Venom allergy and knowledge about anaphylaxis among beekeepers and their families


Hızlı D., Yücel E., Sipahi Ç., Süleyman A., Özdemir C., Kara A., ...More

Allergologia et Immunopathologia, vol.48, no.6, pp.640-645, 2020 (SCI-Expanded) identifier identifier identifier

  • Publication Type: Article / Article
  • Volume: 48 Issue: 6
  • Publication Date: 2020
  • Doi Number: 10.1016/j.aller.2020.01.008
  • Journal Name: Allergologia et Immunopathologia
  • Journal Indexes: Science Citation Index Expanded (SCI-EXPANDED), Scopus, EMBASE, MEDLINE, DIALNET
  • Page Numbers: pp.640-645
  • Keywords: Anaphylaxis, Bee allergy, Beekeeper, Epinephrine auto-injector, Hypersensitivity, Insect venom, Restaurant staff, Venom allergy, BEE VENOM, EPIDEMIOLOGY, CHILDREN
  • Istanbul University Affiliated: Yes

Abstract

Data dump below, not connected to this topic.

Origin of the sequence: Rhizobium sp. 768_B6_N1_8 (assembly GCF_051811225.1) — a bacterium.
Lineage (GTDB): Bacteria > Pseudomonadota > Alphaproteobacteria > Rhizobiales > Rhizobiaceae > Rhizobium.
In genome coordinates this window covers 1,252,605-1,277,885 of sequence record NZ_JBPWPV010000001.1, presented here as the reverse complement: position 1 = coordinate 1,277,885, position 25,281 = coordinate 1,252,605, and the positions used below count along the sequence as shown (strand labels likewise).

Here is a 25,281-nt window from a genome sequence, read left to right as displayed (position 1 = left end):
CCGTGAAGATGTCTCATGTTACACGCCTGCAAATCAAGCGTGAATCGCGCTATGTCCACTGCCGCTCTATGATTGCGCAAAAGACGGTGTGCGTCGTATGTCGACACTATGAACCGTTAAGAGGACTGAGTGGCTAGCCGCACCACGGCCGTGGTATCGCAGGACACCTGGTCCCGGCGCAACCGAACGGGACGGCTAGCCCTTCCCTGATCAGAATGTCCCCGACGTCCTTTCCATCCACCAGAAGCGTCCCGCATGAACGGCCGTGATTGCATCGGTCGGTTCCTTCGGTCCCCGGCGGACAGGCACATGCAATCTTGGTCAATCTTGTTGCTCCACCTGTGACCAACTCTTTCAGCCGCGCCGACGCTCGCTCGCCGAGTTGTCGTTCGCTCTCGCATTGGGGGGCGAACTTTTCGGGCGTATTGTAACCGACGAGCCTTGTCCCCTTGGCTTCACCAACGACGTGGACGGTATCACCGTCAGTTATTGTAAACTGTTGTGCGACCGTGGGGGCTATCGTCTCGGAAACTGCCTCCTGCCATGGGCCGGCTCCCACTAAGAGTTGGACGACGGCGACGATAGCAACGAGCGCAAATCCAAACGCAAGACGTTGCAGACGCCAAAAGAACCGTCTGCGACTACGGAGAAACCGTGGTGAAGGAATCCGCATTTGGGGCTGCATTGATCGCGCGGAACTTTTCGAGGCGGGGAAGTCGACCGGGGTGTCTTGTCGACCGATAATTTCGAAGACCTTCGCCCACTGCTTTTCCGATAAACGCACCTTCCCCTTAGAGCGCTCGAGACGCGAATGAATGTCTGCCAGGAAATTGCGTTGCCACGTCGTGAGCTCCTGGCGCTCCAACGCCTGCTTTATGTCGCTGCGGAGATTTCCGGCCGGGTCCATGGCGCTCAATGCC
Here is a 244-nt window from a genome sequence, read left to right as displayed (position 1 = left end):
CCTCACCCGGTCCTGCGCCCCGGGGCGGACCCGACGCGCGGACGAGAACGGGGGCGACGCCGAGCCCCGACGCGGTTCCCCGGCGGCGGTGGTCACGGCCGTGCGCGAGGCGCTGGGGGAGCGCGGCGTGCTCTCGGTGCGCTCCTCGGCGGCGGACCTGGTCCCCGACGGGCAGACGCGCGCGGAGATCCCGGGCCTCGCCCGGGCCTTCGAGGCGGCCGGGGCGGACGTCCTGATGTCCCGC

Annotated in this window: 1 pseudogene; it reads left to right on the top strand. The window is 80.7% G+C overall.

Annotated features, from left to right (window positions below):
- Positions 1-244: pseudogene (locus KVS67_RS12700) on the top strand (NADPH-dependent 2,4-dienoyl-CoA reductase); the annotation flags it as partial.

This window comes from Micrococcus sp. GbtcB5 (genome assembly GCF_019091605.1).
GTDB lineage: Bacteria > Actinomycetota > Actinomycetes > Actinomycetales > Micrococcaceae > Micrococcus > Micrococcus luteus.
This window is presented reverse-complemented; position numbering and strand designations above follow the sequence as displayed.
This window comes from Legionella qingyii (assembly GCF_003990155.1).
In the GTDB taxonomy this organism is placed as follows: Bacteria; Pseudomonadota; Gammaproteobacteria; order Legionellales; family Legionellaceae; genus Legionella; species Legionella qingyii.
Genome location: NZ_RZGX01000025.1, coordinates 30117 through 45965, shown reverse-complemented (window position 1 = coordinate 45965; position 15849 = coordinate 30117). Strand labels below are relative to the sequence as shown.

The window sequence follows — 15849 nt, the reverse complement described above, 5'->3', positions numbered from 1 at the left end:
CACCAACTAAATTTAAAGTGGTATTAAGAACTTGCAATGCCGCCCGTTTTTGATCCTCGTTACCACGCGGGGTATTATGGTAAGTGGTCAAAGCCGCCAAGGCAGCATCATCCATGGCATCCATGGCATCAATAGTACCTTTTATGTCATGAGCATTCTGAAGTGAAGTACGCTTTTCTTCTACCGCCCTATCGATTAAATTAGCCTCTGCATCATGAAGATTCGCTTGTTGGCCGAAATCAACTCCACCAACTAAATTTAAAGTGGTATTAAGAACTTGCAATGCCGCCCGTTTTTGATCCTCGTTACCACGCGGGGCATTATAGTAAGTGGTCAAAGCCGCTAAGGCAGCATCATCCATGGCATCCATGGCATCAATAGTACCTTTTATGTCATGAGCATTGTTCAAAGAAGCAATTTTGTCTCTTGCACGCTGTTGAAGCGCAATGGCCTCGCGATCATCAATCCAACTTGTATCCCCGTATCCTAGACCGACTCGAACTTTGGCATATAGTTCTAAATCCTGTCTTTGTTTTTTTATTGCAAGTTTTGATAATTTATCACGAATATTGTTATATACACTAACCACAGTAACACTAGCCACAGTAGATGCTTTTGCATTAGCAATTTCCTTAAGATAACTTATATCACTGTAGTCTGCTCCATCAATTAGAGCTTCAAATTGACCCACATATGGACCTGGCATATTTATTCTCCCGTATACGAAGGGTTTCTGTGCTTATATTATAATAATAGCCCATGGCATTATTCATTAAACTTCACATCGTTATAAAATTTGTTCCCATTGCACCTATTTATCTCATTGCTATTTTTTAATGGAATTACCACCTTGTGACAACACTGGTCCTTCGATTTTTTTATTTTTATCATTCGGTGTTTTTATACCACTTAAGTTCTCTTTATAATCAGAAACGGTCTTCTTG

© 2020 SEICAPBackground: Beekeepers and their families are at an increased risk of life-threatening anaphylaxis due to recurrent bee-sting exposures. Objective: The aim of this study is to evaluate the demographic features, previous history of anaphylaxis among beekeepers and their family members, and their knowledge about the symptoms and management of anaphylaxis. Methods: A standardized questionnaire was administered to beekeepers during the 6th International Beekeeping and Pine Honey Congress held in 2018, in Mugla, Turkey. Additionally, food-service staff from restaurants were surveyed as an occupational control group about their knowledge about anaphylaxis. Results: Sixty-nine beekeepers (82.6% male, mean age 48.4 ± 12.0 years) and 52 restaurant staff (46.2% male, mean age 40.5 ± 10.0 years) completed the questionnaire. Awareness of the terms ‘anaphylaxis’ and ‘epinephrine auto-injector’ among the beekeepers were 55.1% and 30.4% and among the restaurant staff were 23.1% and 3.8%, respectively. Of the beekeepers, 74% were able to identify the potential symptoms of anaphylaxis among the given choices; 2.9% and 5.8% reported anaphylaxis related to bee-stings in themselves and in their family members, respectively. None of the restaurant staff had experienced or encountered anaphylaxis before but 3.8% of their family members had anaphylaxis and those reactions were induced by drugs. Conclusion: It is essential that implementation of focused training programs about anaphylaxis symptoms and signs as well as practical instructions of when and how to use an epinephrine auto-injector will decrease preventable morbidities and mortalities due to bee-stings in this selected high-risk population of beekeepers and their family members, as well as other fieldworkers under risk.